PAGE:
Kmart says Penske Auto Centers has jumped the gun in announcing the closure of Penske Auto Centers and found a judge who agrees, and Penske is crying foul.
Kmart Corporation said today that the United States Bankruptcy Court for the Northern District of Illinois has issued a temporary restraining order against Penske Auto Centers, Inc., and Penske Auto Centers, LLC requiring them to continue operating auto service centers at more than 550 Kmart stores across the United States. Penske Auto Centers is owned 64% by a subsidiary of Penske Corporation and 36% by Kmart.
According to Kmart, Penske informed Kmart on April 5, 2002, that it intended to immediately shut down the operations of the auto centers as of the start of business on Saturday, April 6, 2002, spurring Kmart to initiate the court action.
Kmart says it had been in discussions with Penske for several weeks regarding a mutually acceptable plan for the future of the auto centers that would protect the interests of the centers’ customers and called the decision by Penske to close the centers "precipitous."
Richard Peters chairman of Penske Auto Centers called Kmart’s move and the news release that followed misleading.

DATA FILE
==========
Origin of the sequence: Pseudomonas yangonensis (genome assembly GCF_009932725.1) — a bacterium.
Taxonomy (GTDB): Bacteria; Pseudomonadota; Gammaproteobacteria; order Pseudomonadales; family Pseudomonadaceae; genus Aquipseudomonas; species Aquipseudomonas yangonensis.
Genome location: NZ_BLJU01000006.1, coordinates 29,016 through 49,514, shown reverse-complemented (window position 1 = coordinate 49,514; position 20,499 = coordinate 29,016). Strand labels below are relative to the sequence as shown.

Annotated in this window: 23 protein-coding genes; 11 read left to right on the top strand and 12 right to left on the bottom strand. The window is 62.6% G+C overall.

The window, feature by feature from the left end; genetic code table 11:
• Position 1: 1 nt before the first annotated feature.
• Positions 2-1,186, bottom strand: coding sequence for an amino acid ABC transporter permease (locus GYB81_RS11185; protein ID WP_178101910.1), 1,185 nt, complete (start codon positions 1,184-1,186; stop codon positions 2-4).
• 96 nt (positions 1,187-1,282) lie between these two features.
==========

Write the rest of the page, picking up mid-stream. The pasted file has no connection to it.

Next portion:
“After reviewing the release from Kmart this afternoon, I feel obliged for the benefit of our employees and customers to provide background on some of the events surrounding (the) decision to discontinue operations.” He agreed that meetings have been held, but said they were not fruitful.
“Over the past five months, (Penske) management has conducted numerous meetings with senior Kmart officials to discuss strategies to provide support to (the auto centers) during Kmart’s restructuring and subsequent Chapter 11 bankruptcy filing. During that period, Penske Corporation provided over $40 million to support the viability of (Penske Auto Centers).”
On March 27, 2002, Peters and Penske met with Kmart’s COO, Julian Day and chief restructuring Officer, Ronald Hutchinson. Peters, commenting on the meeting, stated, “Julian Day informed us that Kmart had determined through their research that the auto centers provided no value to its core business. Kmart was therefore unwilling to provide any support to (the auto centers) and agreed that the best course of action was to close (the centers.” Peters added further, “On April 1, Kmart then defaulted on a $5 million payment that was contractually due to (the auto centers) as a result of the Kmart store closures announced in March.”
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